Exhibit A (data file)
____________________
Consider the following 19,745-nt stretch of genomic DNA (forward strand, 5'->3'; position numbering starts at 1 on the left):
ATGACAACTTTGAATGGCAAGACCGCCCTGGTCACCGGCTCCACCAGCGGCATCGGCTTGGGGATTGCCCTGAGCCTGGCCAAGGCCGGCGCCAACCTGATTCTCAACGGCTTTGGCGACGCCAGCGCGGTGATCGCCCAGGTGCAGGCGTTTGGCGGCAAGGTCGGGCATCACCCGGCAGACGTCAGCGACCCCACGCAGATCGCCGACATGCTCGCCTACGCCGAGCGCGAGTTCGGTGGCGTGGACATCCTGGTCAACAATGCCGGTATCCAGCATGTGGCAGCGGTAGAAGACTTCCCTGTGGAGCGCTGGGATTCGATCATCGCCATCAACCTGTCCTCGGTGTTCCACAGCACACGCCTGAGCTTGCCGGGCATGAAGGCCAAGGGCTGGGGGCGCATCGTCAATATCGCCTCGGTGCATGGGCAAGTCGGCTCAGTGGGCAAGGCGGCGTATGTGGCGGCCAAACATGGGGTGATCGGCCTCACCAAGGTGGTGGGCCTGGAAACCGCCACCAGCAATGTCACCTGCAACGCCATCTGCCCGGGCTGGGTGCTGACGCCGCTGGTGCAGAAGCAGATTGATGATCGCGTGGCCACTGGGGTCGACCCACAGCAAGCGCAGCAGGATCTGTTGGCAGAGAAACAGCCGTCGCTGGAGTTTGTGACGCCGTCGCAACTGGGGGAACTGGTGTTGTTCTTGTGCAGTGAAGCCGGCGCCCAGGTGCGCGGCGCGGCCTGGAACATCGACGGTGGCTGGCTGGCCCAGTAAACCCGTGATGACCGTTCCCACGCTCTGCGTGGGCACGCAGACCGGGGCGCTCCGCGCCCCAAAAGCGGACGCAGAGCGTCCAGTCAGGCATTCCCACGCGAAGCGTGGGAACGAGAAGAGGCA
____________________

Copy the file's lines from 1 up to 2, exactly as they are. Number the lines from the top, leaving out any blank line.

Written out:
Consider the following 19,745-nt stretch of genomic DNA (forward strand, 5'->3'; position numbering starts at 1 on the left):
ATGACAACTTTGAATGGCAAGACCGCCCTGGTCACCGGCTCCACCAGCGGCATCGGCTTGGGGATTGCCCTGAGCCTGGCCAAGGCCGGCGCCAACCTGATTCTCAACGGCTTTGGCGACGCCAGCGCGGTGATCGCCCAGGTGCAGGCGTTTGGCGGCAAGGTCGGGCATCACCCGGCAGACGTCAGCGACCCCACGCAGATCGCCGACATGCTCGCCTACGCCGAGCGCGAGTTCGGTGGCGTGGACATCCTGGTCAACAATGCCGGTATCCAGCATGTGGCAGCGGTAGAAGACTTCCCTGTGGAGCGCTGGGATTCGATCATCGCCATCAACCTGTCCTCGGTGTTCCACAGCACACGCCTGAGCTTGCCGGGCATGAAGGCCAAGGGCTGGGGGCGCATCGTCAATATCGCCTCGGTGCATGGGCAAGTCGGCTCAGTGGGCAAGGCGGCGTATGTGGCGGCCAAACATGGGGTGATCGGCCTCACCAAGGTGGTGGGCCTGGAAACCGCCACCAGCAATGTCACCTGCAACGCCATCTGCCCGGGCTGGGTGCTGACGCCGCTGGTGCAGAAGCAGATTGATGATCGCGTGGCCACTGGGGTCGACCCACAGCAAGCGCAGCAGGATCTGTTGGCAGAGAAACAGCCGTCGCTGGAGTTTGTGACGCCGTCGCAACTGGGGGAACTGGTGTTGTTCTTGTGCAGTGAAGCCGGCGCCCAGGTGCGCGGCGCGGCCTGGAACATCGACGGTGGCTGGCTGGCCCAGTAAACCCGTGATGACCGTTCCCACGCTCTGCGTGGGCACGCAGACCGGGGCGCTCCGCGCCCCAAAAGCGGACGCAGAGCGTCCAGTCAGGCATTCCCACGCGAAGCGTGGGAACGAGAAGAGGCA